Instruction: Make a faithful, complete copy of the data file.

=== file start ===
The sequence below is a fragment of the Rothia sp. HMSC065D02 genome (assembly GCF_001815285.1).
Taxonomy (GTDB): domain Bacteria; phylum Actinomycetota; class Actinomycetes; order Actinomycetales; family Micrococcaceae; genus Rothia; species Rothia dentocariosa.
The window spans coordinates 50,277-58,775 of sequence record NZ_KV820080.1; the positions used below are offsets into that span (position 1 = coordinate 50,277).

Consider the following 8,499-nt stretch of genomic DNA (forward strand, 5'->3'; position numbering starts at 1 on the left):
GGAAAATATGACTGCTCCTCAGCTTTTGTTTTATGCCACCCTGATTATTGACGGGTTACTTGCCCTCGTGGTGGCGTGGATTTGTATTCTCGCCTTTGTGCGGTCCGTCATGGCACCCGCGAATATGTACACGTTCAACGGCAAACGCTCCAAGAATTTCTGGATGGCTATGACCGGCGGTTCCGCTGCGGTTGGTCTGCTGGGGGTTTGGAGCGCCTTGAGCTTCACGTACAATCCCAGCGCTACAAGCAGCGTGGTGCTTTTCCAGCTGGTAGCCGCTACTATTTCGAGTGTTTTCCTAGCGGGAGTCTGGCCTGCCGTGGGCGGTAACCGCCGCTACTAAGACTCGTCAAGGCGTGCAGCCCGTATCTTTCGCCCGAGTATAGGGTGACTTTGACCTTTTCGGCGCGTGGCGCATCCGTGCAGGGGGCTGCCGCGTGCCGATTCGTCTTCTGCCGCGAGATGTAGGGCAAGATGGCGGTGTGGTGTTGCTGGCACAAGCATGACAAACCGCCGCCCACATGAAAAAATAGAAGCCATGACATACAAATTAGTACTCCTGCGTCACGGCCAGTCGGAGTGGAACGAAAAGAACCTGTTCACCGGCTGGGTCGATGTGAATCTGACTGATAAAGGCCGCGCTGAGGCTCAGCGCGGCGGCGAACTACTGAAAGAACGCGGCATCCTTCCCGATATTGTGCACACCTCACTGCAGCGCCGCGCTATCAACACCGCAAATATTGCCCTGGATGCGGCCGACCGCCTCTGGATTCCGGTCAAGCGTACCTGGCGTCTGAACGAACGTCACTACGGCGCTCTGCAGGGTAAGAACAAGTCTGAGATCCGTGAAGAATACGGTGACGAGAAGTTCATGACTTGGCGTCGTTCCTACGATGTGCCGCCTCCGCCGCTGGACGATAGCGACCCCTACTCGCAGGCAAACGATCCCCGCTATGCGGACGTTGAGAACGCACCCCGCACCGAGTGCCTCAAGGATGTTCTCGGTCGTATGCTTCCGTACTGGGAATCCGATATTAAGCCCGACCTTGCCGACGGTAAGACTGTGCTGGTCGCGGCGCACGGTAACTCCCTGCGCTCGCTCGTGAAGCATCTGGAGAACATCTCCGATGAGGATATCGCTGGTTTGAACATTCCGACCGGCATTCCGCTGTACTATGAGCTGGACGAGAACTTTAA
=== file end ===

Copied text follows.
The sequence below is a fragment of the Rothia sp. HMSC065D02 genome (assembly GCF_001815285.1).
Taxonomy (GTDB): domain Bacteria; phylum Actinomycetota; class Actinomycetes; order Actinomycetales; family Micrococcaceae; genus Rothia; species Rothia dentocariosa.
The window spans coordinates 50,277-58,775 of sequence record NZ_KV820080.1; the positions used below are offsets into that span (position 1 = coordinate 50,277).

Consider the following 8,499-nt stretch of genomic DNA (forward strand, 5'->3'; position numbering starts at 1 on the left):
GGAAAATATGACTGCTCCTCAGCTTTTGTTTTATGCCACCCTGATTATTGACGGGTTACTTGCCCTCGTGGTGGCGTGGATTTGTATTCTCGCCTTTGTGCGGTCCGTCATGGCACCCGCGAATATGTACACGTTCAACGGCAAACGCTCCAAGAATTTCTGGATGGCTATGACCGGCGGTTCCGCTGCGGTTGGTCTGCTGGGGGTTTGGAGCGCCTTGAGCTTCACGTACAATCCCAGCGCTACAAGCAGCGTGGTGCTTTTCCAGCTGGTAGCCGCTACTATTTCGAGTGTTTTCCTAGCGGGAGTCTGGCCTGCCGTGGGCGGTAACCGCCGCTACTAAGACTCGTCAAGGCGTGCAGCCCGTATCTTTCGCCCGAGTATAGGGTGACTTTGACCTTTTCGGCGCGTGGCGCATCCGTGCAGGGGGCTGCCGCGTGCCGATTCGTCTTCTGCCGCGAGATGTAGGGCAAGATGGCGGTGTGGTGTTGCTGGCACAAGCATGACAAACCGCCGCCCACATGAAAAAATAGAAGCCATGACATACAAATTAGTACTCCTGCGTCACGGCCAGTCGGAGTGGAACGAAAAGAACCTGTTCACCGGCTGGGTCGATGTGAATCTGACTGATAAAGGCCGCGCTGAGGCTCAGCGCGGCGGCGAACTACTGAAAGAACGCGGCATCCTTCCCGATATTGTGCACACCTCACTGCAGCGCCGCGCTATCAACACCGCAAATATTGCCCTGGATGCGGCCGACCGCCTCTGGATTCCGGTCAAGCGTACCTGGCGTCTGAACGAACGTCACTACGGCGCTCTGCAGGGTAAGAACAAGTCTGAGATCCGTGAAGAATACGGTGACGAGAAGTTCATGACTTGGCGTCGTTCCTACGATGTGCCGCCTCCGCCGCTGGACGATAGCGACCCCTACTCGCAGGCAAACGATCCCCGCTATGCGGACGTTGAGAACGCACCCCGCACCGAGTGCCTCAAGGATGTTCTCGGTCGTATGCTTCCGTACTGGGAATCCGATATTAAGCCCGACCTTGCCGACGGTAAGACTGTGCTGGTCGCGGCGCACGGTAACTCCCTGCGCTCGCTCGTGAAGCATCTGGAGAACATCTCCGATGAGGATATCGCTGGTTTGAACATTCCGACCGGCATTCCGCTGTACTATGAGCTGGACGAGAACTTTAA